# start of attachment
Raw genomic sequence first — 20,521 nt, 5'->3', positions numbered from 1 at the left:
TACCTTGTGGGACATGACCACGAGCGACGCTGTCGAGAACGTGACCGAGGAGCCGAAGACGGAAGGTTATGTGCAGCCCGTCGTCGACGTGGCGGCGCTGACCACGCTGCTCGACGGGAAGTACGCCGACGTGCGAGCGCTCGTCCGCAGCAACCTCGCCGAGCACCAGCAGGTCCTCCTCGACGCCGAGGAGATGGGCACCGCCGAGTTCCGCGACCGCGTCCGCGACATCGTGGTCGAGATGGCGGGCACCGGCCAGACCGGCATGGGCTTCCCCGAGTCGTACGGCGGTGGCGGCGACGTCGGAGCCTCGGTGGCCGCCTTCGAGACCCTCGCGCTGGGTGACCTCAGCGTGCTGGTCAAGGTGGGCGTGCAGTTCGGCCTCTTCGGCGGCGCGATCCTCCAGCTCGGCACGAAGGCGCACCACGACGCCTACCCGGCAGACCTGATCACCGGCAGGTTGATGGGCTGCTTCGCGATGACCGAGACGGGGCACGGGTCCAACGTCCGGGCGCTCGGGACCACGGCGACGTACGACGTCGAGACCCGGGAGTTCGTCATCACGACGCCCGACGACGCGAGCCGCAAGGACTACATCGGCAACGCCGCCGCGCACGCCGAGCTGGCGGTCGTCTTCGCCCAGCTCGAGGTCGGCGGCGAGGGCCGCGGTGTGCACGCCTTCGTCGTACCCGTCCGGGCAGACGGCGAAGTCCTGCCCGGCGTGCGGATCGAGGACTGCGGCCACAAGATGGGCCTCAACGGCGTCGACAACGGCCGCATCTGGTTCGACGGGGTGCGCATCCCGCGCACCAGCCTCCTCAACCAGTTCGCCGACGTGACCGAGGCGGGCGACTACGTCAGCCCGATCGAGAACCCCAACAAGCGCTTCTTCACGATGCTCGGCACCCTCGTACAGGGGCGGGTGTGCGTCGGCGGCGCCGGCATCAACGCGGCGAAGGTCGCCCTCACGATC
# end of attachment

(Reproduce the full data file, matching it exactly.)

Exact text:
Raw genomic sequence first — 20,521 nt, 5'->3', positions numbered from 1 at the left:
TACCTTGTGGGACATGACCACGAGCGACGCTGTCGAGAACGTGACCGAGGAGCCGAAGACGGAAGGTTATGTGCAGCCCGTCGTCGACGTGGCGGCGCTGACCACGCTGCTCGACGGGAAGTACGCCGACGTGCGAGCGCTCGTCCGCAGCAACCTCGCCGAGCACCAGCAGGTCCTCCTCGACGCCGAGGAGATGGGCACCGCCGAGTTCCGCGACCGCGTCCGCGACATCGTGGTCGAGATGGCGGGCACCGGCCAGACCGGCATGGGCTTCCCCGAGTCGTACGGCGGTGGCGGCGACGTCGGAGCCTCGGTGGCCGCCTTCGAGACCCTCGCGCTGGGTGACCTCAGCGTGCTGGTCAAGGTGGGCGTGCAGTTCGGCCTCTTCGGCGGCGCGATCCTCCAGCTCGGCACGAAGGCGCACCACGACGCCTACCCGGCAGACCTGATCACCGGCAGGTTGATGGGCTGCTTCGCGATGACCGAGACGGGGCACGGGTCCAACGTCCGGGCGCTCGGGACCACGGCGACGTACGACGTCGAGACCCGGGAGTTCGTCATCACGACGCCCGACGACGCGAGCCGCAAGGACTACATCGGCAACGCCGCCGCGCACGCCGAGCTGGCGGTCGTCTTCGCCCAGCTCGAGGTCGGCGGCGAGGGCCGCGGTGTGCACGCCTTCGTCGTACCCGTCCGGGCAGACGGCGAAGTCCTGCCCGGCGTGCGGATCGAGGACTGCGGCCACAAGATGGGCCTCAACGGCGTCGACAACGGCCGCATCTGGTTCGACGGGGTGCGCATCCCGCGCACCAGCCTCCTCAACCAGTTCGCCGACGTGACCGAGGCGGGCGACTACGTCAGCCCGATCGAGAACCCCAACAAGCGCTTCTTCACGATGCTCGGCACCCTCGTACAGGGGCGGGTGTGCGTCGGCGGCGCCGGCATCAACGCGGCGAAGGTCGCCCTCACGATC